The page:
Countryside: Kitchen Medicine: Herbalist Chooses the Plants at Our Doorstep

Herbalist and author Kathleen Maier at Books and Brews in the Rockfish Valley Community Center. Stone Soup owner Mary Katherine Froelich, left, asked questions about her book. Photo: Malcolm Andrews.

Kat Maier loves the types described in Ayurvedic medicine and has studied plant traditions in Chile as a Peace Corps volunteer, went to an internationally known herb school in England, spent time in the lush hedgerows of Ireland and learned from herbalists all over the world. But, “Don’t go online and order exotic powders and tinctures from afar,” she said. “Let’s start with the local plants that are appropriate for us.” Maier, owner of Sacred Plant Traditions in Charlottesville, and the author of the best-selling book Energetic Herbalism, spoke to an enthusiastic crowd at the Rockfish Valley Community Center late last month as part of  public radio WMRA’s Books and Brews series. She said our fertile mountains are known for high-quality, potent plants that grow wild and thrive.

“People all over the world demand Appalachian ginseng and goldenseal,” she said. Other high quality medicinal plants are often overlooked, either because they’re thought of as weeds, or because they’re traditional European culinary herbs that are so common that we take them for granted.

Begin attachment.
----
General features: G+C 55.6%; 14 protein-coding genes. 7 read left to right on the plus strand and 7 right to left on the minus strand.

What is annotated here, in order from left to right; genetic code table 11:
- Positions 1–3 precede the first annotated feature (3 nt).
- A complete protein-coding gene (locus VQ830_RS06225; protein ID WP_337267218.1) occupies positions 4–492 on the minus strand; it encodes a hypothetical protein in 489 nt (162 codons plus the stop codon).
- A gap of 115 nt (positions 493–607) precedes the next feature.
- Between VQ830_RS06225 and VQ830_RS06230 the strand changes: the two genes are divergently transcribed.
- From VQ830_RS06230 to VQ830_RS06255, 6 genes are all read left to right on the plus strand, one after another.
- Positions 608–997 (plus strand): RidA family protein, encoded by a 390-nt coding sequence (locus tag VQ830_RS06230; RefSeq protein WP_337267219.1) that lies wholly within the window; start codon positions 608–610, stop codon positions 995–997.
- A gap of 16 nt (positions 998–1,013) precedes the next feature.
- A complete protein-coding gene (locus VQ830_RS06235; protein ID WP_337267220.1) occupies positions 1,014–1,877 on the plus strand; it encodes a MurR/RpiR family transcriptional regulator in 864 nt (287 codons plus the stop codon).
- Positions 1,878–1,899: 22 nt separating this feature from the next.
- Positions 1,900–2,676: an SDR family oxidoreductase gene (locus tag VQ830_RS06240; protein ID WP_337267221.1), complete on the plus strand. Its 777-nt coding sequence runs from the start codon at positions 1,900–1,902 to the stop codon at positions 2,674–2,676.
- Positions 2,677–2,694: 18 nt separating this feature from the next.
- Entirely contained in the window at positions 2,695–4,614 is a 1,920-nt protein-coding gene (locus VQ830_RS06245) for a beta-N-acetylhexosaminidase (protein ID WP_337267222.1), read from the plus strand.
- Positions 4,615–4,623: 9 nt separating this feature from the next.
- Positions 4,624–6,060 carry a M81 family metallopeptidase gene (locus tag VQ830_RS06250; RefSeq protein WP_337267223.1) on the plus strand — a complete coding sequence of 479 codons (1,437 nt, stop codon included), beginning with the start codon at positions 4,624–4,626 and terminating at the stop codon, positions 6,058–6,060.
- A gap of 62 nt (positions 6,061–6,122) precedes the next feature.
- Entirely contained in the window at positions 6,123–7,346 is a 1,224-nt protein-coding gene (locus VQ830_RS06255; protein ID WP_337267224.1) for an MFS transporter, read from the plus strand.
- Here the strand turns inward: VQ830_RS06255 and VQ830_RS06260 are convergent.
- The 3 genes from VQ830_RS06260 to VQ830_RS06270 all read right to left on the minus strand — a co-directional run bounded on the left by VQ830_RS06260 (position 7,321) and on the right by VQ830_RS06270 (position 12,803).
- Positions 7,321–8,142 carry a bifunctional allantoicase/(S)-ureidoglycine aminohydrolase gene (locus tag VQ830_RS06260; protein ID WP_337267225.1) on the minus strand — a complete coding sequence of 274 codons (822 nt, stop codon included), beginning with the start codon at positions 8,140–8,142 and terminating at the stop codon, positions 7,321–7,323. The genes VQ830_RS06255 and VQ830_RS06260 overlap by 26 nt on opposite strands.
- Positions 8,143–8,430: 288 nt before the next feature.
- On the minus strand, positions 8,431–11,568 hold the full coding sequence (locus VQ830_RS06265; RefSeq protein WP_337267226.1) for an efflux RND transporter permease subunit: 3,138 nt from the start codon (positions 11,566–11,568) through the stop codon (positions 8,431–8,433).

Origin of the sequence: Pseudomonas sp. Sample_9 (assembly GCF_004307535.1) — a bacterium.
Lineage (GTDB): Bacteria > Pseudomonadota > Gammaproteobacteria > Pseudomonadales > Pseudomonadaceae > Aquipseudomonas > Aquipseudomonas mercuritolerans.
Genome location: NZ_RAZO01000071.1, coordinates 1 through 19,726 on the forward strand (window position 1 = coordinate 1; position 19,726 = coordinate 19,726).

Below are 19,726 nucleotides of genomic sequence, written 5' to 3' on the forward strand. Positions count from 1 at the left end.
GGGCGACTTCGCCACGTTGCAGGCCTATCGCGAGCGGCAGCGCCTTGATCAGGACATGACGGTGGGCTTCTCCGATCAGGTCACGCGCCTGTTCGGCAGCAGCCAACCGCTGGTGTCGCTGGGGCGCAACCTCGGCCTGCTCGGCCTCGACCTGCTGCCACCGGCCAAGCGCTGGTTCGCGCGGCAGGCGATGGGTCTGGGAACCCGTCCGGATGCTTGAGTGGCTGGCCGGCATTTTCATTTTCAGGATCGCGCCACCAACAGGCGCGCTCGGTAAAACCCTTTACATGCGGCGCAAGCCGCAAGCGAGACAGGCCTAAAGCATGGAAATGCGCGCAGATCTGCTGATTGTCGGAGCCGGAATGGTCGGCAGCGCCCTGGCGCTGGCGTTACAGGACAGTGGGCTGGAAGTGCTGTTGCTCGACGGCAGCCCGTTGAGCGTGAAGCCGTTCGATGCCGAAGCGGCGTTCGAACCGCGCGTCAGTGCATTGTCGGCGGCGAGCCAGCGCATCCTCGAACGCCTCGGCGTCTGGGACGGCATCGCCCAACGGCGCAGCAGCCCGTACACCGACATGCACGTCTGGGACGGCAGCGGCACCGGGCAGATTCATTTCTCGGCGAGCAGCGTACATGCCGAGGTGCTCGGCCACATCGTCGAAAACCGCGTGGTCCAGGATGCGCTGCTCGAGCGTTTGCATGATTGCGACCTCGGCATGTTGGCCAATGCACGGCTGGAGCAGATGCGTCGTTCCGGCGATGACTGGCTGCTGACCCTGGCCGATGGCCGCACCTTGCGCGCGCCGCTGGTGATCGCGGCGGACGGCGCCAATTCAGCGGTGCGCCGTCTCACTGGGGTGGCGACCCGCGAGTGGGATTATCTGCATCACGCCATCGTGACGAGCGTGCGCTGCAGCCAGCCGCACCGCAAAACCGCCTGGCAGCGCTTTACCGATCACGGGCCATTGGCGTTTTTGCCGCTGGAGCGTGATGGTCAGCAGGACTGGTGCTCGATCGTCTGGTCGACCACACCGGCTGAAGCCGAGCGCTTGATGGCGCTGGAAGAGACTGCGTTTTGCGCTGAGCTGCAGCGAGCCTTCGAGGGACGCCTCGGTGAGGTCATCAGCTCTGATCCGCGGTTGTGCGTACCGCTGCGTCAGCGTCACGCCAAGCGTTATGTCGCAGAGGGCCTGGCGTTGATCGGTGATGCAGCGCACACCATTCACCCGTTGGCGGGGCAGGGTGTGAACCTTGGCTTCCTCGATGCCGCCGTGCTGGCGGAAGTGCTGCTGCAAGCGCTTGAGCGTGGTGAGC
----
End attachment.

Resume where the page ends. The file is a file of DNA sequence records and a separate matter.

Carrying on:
“Consider rosemary, thyme and sage,” she said. “Extremely potent anti-microbial plants.” She even has a place in her heart for kudzu, known as the vine that swallowed the South. It’s been used in Chinese and English healing practices for more than 2,000 years as a remedy for hot flashes, alcoholism, heart disease and other ailments. “But don’t plant it,” she cautioned. “There’s plenty around.”

The imported and prolific climber has many of the characteristics as black cohosh, a native herb that addresses many of the same symptoms, but has been decimated by the black market. “Kudzu’s an analogue,” Maier said. More recent scientific studies bear out the wisdom of our ancestors: in fact, there are many positive findings in peer-reviewed medical literature supporting the medicinal properties of the invasive vine. 

hickweed is rich in minerals and has gentle healing properties. Submitted photo.

The science is important to Maier. Although she calls herself a “recovering scientist,” she trained as a physician’s assistant and teaches that conventional allopathic medicine has an important place. “Use the antibiotics when you need them,” she told the group, “but then do the deep healing with plants.” 

Maier said that many different threads in her life came together to call her to work with plants. Raised as a Catholic, she had a deep appreciation for ritual and the sacredness of all life. Her work in the Peace Corps awakened her to the need to preserve traditional medicines. “I was in Chile,” she said, “and in the ’70s people were rejecting the traditions of their grandmothers. I can’t tell you how many times I heard, ‘no seas bruja,’ (‘don’t be a witch.’)”